E. Belfort Bax

The “Maximum”

(31 December 1910)

The “Maximum”, Justice, 31st December 1910, p.10. (letter)
Transcribed by Ted Crawford.
Marked up by Einde O’Callaghan for the Marxists’ Internet Archive.

DEAR COMRADE, – I cannot accept our friend Maclean’s implied assertion that questions of distribution, etc., are “non-essential” to the subjects discussed in his original letter, and hence that he was justified in eliminating them, and proceeding to apply directly to a concrete and practical question of the hour – viz., the sudden and general rise in prices, the touchstone of the Marxian theory of value in its pure and abstract form. This did, and does still, strike me as a somewhat “crude” procedure, although, in saying so, I in no way intended to cast reflection on friend Maclean’s political economic knowledge and capacity as such.

The figures adduced with reference to the South African mines as to the cheapening in the cost of extracting gold from the ore (I imagine by what is known as the “cyaniding process”) are interesting and important. I should, however, like to know whether by the present cheaper processes the same amount of gold is extracted from a ton of ore as by the previous costlier ones. I mean, whether the more recent methods of dealing with the ore are as thorough as the older ones, and obtain on the whole better results.

Maclean, in traversing my position as regards the “ Maximum” as at least an effective palliative measure for the time being, makes two entirely erroneous assumptions: Firstly, that I only meant the “Maximum” to apply to the retail trader, which would be an obvious absurdity; and, secondly, that I put forward the “Maximum” as a panacea and alternative to “municipalisation, nationalisation, and internationalisation” – a misconception which I expressly guarded myself against in my letter. As regards the first point, it is quite clear – so clear, one would have thought, as to be unmistakable to any candid reader – that any application of the of “Maximum” would have to be, first and foremost, to those “wholesalers and producers” who, as Maclean himself admits, “are more and more dictating retail prices.”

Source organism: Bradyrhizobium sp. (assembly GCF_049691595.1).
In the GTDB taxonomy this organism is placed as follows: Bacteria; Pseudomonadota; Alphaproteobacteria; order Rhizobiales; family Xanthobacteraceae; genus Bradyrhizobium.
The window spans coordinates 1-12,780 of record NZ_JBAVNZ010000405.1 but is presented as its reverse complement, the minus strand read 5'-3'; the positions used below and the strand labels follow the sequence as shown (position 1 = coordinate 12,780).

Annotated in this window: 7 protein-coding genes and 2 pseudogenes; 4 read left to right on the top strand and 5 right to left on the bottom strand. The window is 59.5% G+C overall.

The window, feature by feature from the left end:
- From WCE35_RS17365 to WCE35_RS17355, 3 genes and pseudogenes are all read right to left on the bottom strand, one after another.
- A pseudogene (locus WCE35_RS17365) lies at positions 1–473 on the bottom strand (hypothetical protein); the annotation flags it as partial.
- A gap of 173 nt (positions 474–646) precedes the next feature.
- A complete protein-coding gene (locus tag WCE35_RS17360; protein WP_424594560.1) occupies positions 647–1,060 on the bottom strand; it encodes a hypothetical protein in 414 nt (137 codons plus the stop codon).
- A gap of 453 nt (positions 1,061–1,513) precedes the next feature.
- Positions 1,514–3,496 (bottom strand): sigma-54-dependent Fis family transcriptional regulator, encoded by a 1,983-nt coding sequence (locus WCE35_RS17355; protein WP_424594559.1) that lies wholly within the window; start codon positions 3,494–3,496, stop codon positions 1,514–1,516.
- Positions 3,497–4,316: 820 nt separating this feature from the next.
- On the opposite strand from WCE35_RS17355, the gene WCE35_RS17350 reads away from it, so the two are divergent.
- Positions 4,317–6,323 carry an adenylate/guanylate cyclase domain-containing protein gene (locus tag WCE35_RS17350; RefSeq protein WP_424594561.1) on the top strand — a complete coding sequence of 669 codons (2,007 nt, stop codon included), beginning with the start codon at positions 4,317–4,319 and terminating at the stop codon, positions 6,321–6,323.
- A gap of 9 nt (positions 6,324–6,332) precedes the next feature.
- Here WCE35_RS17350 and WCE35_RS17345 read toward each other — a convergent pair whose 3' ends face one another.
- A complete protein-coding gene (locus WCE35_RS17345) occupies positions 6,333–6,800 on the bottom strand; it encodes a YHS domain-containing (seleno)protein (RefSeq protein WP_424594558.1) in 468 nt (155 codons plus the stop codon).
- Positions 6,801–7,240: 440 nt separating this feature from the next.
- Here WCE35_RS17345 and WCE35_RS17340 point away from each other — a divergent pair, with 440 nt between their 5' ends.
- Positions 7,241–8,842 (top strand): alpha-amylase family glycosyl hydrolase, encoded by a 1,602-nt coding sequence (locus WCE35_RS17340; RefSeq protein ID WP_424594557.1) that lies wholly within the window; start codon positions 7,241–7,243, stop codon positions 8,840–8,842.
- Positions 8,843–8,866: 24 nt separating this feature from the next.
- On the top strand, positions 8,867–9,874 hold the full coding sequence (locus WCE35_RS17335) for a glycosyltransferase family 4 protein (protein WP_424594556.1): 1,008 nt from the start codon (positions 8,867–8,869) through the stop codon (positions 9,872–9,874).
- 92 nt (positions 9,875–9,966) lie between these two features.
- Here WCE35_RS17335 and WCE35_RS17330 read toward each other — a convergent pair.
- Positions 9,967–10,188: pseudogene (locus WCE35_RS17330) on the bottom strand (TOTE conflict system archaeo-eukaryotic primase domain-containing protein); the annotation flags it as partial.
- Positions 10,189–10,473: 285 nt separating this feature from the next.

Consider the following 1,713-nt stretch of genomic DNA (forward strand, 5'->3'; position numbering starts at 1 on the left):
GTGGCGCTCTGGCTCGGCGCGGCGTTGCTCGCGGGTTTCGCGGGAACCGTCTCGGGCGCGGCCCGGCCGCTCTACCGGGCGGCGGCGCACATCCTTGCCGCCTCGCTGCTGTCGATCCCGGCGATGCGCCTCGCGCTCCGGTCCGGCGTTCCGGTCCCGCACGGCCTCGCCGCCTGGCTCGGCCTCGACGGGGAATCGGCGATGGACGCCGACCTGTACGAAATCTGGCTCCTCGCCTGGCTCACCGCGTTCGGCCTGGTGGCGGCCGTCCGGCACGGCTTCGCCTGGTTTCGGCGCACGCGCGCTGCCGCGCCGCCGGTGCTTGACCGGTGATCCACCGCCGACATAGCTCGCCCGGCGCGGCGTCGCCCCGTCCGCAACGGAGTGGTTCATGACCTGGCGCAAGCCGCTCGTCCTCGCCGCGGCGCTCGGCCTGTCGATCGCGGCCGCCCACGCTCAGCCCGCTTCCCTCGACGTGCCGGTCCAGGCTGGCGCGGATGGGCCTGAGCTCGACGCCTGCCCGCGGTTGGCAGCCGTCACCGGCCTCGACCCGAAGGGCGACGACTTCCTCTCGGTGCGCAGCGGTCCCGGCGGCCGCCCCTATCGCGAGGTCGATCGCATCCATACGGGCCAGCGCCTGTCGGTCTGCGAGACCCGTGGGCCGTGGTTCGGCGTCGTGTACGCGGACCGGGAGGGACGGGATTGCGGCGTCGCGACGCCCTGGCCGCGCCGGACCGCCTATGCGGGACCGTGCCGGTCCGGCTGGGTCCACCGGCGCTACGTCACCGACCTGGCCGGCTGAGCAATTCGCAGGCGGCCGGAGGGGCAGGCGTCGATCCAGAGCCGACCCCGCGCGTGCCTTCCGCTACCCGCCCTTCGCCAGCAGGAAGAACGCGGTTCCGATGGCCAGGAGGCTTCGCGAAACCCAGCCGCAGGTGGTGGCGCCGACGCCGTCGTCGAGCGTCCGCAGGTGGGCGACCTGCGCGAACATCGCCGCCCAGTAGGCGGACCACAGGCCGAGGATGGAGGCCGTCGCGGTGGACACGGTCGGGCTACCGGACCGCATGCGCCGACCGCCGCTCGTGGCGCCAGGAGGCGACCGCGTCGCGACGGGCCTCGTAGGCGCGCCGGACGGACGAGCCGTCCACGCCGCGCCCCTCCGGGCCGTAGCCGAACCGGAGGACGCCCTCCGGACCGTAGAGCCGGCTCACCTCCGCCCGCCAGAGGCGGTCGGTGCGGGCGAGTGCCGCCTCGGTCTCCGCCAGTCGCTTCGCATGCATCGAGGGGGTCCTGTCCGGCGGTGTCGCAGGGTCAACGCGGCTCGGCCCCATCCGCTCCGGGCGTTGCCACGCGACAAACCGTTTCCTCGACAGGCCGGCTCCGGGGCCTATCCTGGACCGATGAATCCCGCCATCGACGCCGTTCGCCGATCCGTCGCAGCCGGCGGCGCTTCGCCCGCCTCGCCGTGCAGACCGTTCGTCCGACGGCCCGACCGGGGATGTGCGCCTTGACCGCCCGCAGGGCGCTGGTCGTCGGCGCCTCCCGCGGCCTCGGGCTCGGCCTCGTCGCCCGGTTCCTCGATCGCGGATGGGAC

As to the second assumption, it is only necessary to point out that the fundamental changes referred to, which we all admit are the destined means for the transformation of the Capitalism of to-day into the Socialism of the future, are not realisable at the present moment, sale at best to an infinitesimal and altogether inadequate extent. The suggestion originally made in a front-page note in Justice, and defended by me against our friend Maclean’s criticism, of the “Maximum” in prices as an interim palliative measure against the present sudden rise in prices, in no way affects those basal changes referred to by my opponent. If the latter were realised to any considerable extent, even though not completely, the whole economic position would be altered, and the present question, like many others, become superseded and objectless. But meantime as Hamlet says, “While the grass grows the proverb is something musty!”


E. Belfort Bax


Last updated on 10.8.2004